woman holding basket of freshly harvested local grapes

I found a nice surprise at the farmers market last week: fragrant, locally grown Concord grapes. I remembered from a visit to our local farm museum that the local grapes were at their peak this time of year. Part of their harvest festival involved picking the grapes — to eat and to make a variety of products from them like jams and jellies, grape punch, and grape lemonade.

Early fall was also the time of year when Grampa John used to make wine in our basement in Brooklyn. My aunts told me how he arranged for crates and crates of dark grapes to be delivered. He juiced them in the big wooden press that he had downstairs and turned them into delicious red wine.

My mother-in-law made her own version of sparkly soda using grapes. (She also made a version with pomegranate seeds.) She would put the grapes in a bottle (like a soda bottle) with a little sugar and water. After she shook the mixture, she’d cap the bottle and leave it for a few days, “burping” the container twice a day by briefly opening the cap. In less than a week, she had a sweet, slightly fermented drink to enjoy.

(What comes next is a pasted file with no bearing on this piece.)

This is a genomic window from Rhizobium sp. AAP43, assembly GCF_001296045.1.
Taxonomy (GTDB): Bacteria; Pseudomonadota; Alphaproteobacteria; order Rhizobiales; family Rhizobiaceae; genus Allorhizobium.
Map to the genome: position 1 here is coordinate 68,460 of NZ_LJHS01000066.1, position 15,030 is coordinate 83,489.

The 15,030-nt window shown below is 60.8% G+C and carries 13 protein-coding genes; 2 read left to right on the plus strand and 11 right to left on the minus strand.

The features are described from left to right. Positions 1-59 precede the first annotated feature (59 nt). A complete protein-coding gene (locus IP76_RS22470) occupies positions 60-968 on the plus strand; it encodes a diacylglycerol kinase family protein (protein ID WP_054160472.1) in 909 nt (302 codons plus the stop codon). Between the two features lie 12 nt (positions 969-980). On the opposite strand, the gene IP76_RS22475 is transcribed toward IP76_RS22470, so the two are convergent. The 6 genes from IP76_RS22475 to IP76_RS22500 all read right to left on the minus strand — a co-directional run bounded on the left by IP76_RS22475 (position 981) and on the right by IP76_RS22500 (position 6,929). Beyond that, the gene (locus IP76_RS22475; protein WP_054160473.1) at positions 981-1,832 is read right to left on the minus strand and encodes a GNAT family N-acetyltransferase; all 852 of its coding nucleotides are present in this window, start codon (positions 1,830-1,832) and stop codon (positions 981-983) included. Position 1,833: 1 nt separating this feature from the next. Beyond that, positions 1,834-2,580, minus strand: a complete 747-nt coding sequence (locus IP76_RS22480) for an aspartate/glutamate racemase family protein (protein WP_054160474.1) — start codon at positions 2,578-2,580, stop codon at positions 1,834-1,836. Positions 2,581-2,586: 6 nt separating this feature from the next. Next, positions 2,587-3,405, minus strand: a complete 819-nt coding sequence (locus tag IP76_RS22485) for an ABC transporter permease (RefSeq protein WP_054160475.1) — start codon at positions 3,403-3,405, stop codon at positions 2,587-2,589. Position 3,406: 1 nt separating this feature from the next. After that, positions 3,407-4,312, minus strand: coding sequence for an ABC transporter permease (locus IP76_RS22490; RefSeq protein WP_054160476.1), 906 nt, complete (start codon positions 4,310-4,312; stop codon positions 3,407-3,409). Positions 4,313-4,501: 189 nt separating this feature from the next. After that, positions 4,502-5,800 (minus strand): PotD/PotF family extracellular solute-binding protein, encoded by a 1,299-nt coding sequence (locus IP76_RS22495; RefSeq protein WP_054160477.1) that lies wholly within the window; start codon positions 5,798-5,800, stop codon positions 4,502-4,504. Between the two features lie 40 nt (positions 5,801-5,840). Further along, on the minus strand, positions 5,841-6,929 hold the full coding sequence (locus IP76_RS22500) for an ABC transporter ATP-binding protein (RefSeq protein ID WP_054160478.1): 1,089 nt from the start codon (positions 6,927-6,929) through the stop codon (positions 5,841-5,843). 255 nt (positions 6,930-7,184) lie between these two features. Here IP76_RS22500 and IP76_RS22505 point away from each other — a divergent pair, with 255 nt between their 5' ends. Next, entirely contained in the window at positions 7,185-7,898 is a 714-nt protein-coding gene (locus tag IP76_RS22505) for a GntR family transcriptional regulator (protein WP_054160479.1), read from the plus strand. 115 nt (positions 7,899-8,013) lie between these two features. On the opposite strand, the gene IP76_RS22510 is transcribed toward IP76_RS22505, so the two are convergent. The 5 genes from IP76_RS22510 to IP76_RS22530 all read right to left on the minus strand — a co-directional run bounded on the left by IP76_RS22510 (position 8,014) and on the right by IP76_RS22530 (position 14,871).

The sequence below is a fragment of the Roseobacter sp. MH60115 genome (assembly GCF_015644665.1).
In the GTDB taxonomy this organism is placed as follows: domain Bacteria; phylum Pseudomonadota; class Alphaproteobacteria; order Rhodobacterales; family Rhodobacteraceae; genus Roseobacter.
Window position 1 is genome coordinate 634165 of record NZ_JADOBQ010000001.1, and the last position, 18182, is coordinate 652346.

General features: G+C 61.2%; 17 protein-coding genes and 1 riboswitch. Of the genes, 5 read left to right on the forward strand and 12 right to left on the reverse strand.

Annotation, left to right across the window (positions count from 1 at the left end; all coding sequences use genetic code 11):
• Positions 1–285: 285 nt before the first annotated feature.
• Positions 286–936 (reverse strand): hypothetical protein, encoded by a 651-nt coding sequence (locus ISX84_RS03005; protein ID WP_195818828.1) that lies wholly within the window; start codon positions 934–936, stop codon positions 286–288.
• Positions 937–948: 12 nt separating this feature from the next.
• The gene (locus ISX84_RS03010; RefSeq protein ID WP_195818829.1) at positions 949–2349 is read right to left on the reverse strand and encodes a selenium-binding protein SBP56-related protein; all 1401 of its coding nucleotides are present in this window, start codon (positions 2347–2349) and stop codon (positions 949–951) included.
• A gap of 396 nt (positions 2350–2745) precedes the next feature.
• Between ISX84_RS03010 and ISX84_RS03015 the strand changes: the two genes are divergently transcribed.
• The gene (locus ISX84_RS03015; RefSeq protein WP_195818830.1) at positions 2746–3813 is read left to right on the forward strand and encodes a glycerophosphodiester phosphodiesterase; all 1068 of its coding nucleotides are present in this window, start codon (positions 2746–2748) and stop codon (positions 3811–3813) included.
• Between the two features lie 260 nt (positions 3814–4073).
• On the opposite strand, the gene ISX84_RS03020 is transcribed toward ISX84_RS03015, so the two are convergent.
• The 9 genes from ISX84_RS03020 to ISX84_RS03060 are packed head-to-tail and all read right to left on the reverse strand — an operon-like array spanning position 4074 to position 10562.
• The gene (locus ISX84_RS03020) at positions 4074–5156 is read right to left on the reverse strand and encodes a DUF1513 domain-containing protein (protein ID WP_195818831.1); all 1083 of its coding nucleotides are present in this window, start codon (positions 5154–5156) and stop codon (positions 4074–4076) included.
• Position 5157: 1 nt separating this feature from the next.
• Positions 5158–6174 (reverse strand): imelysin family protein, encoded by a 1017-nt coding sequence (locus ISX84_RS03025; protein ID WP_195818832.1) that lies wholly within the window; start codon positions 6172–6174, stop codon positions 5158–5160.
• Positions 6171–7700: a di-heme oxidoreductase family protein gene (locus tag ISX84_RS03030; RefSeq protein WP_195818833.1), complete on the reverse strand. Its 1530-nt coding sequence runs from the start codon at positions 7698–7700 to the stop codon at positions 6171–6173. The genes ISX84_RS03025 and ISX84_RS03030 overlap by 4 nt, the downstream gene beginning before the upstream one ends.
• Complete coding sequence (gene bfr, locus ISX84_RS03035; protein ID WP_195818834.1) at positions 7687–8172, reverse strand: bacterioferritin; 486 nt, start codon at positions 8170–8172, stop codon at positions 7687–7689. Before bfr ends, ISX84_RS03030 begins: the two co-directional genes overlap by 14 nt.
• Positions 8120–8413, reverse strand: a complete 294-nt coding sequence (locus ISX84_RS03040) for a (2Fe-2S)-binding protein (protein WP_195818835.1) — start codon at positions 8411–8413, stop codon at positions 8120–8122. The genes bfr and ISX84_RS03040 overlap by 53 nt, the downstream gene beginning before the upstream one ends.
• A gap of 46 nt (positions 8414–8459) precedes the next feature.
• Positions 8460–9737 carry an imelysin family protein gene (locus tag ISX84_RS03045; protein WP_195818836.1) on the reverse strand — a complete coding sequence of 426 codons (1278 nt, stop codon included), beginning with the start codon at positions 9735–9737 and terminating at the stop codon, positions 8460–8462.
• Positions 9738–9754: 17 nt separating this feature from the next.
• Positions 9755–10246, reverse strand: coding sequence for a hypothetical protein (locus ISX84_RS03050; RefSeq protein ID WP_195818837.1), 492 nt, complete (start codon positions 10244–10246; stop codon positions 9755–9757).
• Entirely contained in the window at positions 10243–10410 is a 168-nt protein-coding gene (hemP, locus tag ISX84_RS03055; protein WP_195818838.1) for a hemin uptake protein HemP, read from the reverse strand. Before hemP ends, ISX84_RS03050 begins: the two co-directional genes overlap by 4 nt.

Aside from eating the little sweet grapes on the vine, I love to make the grape lemonade that I learned about at the museum. It’s a simple recipe: a little grape juice for color, a squeeze or two of lemon, and sugar to taste. Another version includes a few sprigs of rosemary for a hint of herbal flavor. The drink is pale lavender rather than the bright purple we usually associate with Concord grapes.

I really enjoy experimenting with these local grapes to make refreshing drinks like punch, grape soda, and fresh grape juice. And I feel good about buying local, in-season produce – good for the local economy and the environment!

By Joanna Lacey

Joanna Lacey lives in New York and has collected thousands of ideas from the frugal habits of her mother and grandmother. You can find her on Facebook at Joanna the Green Maven.